Medusa Underground Film Festival off to a great start for women in film

Updated: Mar 8, 2019



'Daughters of Northern Darkness'

Launching a new film festival is never easy, and local filmmaker Heidi Moore took on the task of putting together the female-focused Medusa Underground Film Festival almost entirely on her own, willing it into existence based on her own taste in movies and her connections among female experimental filmmakers. That meant that the first-ever event catered to a niche audience, but it also made Medusa into something genuinely unique, a glimpse into the kind of strange, bold and often off-putting movies that don’t usually get programmed at film festivals. In that way, it had a lot in common with the late, lamented (at least by the small number of people who attended it) PollyGrind festival, which was a similarly strange and sometimes inaccessible collection of films reflecting the unique tastes of its creator, Chad Clinton Freeman (who’s since left town).


Over the course of three days, Medusa showcased dozens of short films and one feature, Dylan Mars Greenberg’s ReAgitator: Revenge of the Parody (Greenberg also gave a short musical performance on the festival’s first night at Backstage Bar & Billiards). The idiosyncratic selections included some fairly straightforward genre fare, but also made room for many, many films that were more or less unclassifiable, from a movie produced by Pornhub to a music video for a death metal cover of Taylor Swift’s “Bad Blood.” Plenty of the movies were baffling or unpleasant or both, but even the worst offerings were interesting and memorable, worth slogging through for their sheer oddness and audacity.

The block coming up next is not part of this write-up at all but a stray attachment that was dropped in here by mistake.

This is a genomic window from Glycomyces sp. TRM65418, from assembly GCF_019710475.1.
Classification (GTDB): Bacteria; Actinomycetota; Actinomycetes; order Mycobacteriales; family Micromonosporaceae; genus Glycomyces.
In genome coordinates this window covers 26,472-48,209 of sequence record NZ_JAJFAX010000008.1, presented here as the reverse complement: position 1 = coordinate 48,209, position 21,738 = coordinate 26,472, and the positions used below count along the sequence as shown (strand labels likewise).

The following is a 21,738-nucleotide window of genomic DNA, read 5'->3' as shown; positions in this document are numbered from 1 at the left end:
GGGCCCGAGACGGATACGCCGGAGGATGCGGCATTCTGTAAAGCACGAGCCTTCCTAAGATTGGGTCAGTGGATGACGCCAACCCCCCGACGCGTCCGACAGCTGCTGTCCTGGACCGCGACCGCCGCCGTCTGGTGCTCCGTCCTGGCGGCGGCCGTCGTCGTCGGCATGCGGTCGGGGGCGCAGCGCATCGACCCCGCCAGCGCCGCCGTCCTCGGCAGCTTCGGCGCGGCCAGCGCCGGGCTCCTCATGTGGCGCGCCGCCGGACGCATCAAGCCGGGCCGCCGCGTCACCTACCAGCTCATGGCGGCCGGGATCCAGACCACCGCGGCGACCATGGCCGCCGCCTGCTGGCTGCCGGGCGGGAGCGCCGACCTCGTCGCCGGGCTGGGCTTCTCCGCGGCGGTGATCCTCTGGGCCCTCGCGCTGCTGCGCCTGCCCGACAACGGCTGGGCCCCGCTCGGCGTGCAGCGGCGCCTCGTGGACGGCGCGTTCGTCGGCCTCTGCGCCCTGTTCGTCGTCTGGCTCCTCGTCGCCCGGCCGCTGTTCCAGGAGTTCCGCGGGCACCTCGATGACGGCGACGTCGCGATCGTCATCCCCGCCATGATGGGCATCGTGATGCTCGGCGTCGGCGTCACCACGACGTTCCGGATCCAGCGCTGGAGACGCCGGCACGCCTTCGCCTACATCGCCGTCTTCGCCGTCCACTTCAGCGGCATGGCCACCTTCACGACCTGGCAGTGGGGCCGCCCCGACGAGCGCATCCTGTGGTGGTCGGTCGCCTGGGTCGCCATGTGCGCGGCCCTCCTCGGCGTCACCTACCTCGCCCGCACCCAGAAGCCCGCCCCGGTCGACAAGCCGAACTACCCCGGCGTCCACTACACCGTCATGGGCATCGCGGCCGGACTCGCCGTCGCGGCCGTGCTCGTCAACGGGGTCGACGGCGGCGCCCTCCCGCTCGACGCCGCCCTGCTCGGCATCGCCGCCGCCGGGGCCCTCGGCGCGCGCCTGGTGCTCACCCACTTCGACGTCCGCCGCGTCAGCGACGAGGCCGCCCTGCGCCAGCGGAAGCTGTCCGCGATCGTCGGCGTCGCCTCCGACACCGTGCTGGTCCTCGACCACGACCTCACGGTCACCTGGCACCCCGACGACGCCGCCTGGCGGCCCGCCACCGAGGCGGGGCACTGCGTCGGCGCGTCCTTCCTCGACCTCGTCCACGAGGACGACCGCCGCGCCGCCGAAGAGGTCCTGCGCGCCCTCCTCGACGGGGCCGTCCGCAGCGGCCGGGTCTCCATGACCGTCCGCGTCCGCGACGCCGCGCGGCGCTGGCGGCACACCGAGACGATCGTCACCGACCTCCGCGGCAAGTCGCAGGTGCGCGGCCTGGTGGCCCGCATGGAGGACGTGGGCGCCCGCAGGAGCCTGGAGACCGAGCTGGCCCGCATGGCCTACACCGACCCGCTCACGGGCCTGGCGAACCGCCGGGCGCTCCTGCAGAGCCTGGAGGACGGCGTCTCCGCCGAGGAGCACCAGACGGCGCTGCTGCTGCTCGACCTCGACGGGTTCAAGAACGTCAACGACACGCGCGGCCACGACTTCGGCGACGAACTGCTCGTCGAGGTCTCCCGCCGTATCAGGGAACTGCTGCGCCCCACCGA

'Parlour Tricks'

Some of my favorite films at the festival were built around goofy jokes, like the TV-commercial parody Daughters of Northern Darkness, an ad for a “black metal Barbie” that amusingly skewers the stereotypes of the Scandinavian heavy metal genre in the context of an ad for fashion dolls. That’s pretty much the definition of limited appeal, but it made me smile, as did the Australian short The Apocalypse Will Be Automated, in which a group of friends are thwarted in their efforts to flee from zombies by their uncooperative self-driving car. I also enjoyed the wry humor of the stylish Parlour Tricks, a black and white short that starts out as a typical ghost story (complete with séance and ouija board), only to turn absurd when the medium accidentally conjures up the spirit of a dog. Those horror and sci-fi pieces played alongside abstract oddities like Eileen O’Meara’s Panic Attack!, an amusing animated ode to anxiety, which was darkly funny without any genre elements at all.